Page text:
This is the first of a three-part series on guidelines for public relations professionals and marketers on how to contribute to Wikipedia. Part 2 and 3 would cover important dos and don’ts.
Wikipedia was started by Jimmy Wales with the intent to let everyone share their knowledge: “No one knows everything but everyone knows something.” Wikipedia is an online free encyclopaedia where everything is user generated. Present in 285 languages, Wikipedia is the world's fifth most-visited website. Wikipedia users get a customizable profile page, a personal talk/ discussion page, emailing features, online and offline region-wise communities called projects, interest-based projects, and technical projects. Sister projects of Wikipedia include a media repository (Wikimedia Commons), a news portal (Wikinews), an e-book portal (Wikibooks), a learning portal (Wikiversity) and a lot more features and portals where “Wikipedians” interact with each other with the motive of sharing and, of course, gaining knowledge. Wikipedia, the free online encyclopaedia, now doubles up as a knowledge-based social platform.
There is no doubt among marketers and PR professionals that Wikipedia and its community are very influential in the online space. But there has always been a conflict between marketers and Wikipedians, for the reason that marketers would have a vested interest to promote their organizations, clients, or individuals whereas Wikipedia needs every editor to maintain a neutral point of view (NPOV) and avoid conflict of interest.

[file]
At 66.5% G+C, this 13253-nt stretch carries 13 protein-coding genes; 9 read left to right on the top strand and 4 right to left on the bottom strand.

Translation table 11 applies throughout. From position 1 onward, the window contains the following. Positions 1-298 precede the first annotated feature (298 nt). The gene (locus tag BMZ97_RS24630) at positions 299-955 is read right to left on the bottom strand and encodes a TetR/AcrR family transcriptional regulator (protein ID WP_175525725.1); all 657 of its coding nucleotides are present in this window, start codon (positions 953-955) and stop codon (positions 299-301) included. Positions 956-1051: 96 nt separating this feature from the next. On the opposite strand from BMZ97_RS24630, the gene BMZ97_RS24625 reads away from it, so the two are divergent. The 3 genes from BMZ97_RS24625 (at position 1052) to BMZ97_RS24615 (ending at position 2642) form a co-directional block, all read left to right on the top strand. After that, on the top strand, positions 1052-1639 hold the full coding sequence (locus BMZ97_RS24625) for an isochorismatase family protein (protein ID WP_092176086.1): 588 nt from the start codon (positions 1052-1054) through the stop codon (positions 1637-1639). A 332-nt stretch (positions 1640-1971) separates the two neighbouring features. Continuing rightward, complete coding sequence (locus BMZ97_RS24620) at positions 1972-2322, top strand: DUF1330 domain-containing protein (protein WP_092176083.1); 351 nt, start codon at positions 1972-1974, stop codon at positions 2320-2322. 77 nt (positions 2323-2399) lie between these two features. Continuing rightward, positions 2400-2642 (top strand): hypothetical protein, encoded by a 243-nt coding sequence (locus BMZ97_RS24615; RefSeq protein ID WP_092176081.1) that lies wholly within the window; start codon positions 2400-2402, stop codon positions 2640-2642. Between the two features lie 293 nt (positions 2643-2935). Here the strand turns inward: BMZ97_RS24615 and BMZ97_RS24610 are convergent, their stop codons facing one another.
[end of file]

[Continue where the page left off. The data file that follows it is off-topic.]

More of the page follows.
Here are a few realistic and practical methods that a PR or marketing professional should follow while contributing to Wikipedia:
Avoid Conflict of Interest
Let’s make this the Universal of Rule of Marketing. One should not edit articles about clients, employer’s brands, employers or competing organizations and their associated brands, all of which present a conflict of interest.
The best way to interact is to request for the changes to be made via the Talk Page, a discussion page that exists with every article. However, there are exceptions. Correcting or adding factual information such as statistics or dates, updating new business services, products, or achievements while adding verifiable references to them is okay.
Principles of Wikipedia
Here is a complete overview of the basic principles of Wikipedia, which are called the Five Pillars of Wikipedia.
1.Wikipedia is an encyclopedia
2.Wikipedia is written from a neutral point of view
3.Wikipedia is free content that anyone can edit, use, modify, and distribute
4.Editors should interact with each other in a respectful and civil manner
5.Wikipedia does not have firm rules.
It’s very important for every contributor to understand the following content guidelines and directives to interact smoothly with the Wikipedia community.
1. Neutral point of view (NPOV): The tonality and the intent of the article should be neutral. One needs to report the information without bias. For example: One needs to have NPOV when writing about a controversy that a brand is involved in.
2. Verifiability: Content added to Wikipedia needs to be attributed to a reliable, published source. Fellow contributors should be able to verify it independently. The types of acceptable sources are news portals, websites, books, and journals.
3. No original research: Wikipedia does not publish original idea or thought. Any new analysis or synthesis should have been previously published.
I strongly believe that PR and marketing professionals can play a valuable role on Wikipedia by creating informative content, as well as making sure that existing content is accurate and relevant. However, the only way to do so is by adhering to Wikipedia guidelines.
Information Sources and Bibliography:
•Chartered Institute of Public Relations (CIPR)
•Public Relations Society of America
Cross posted at DNA-India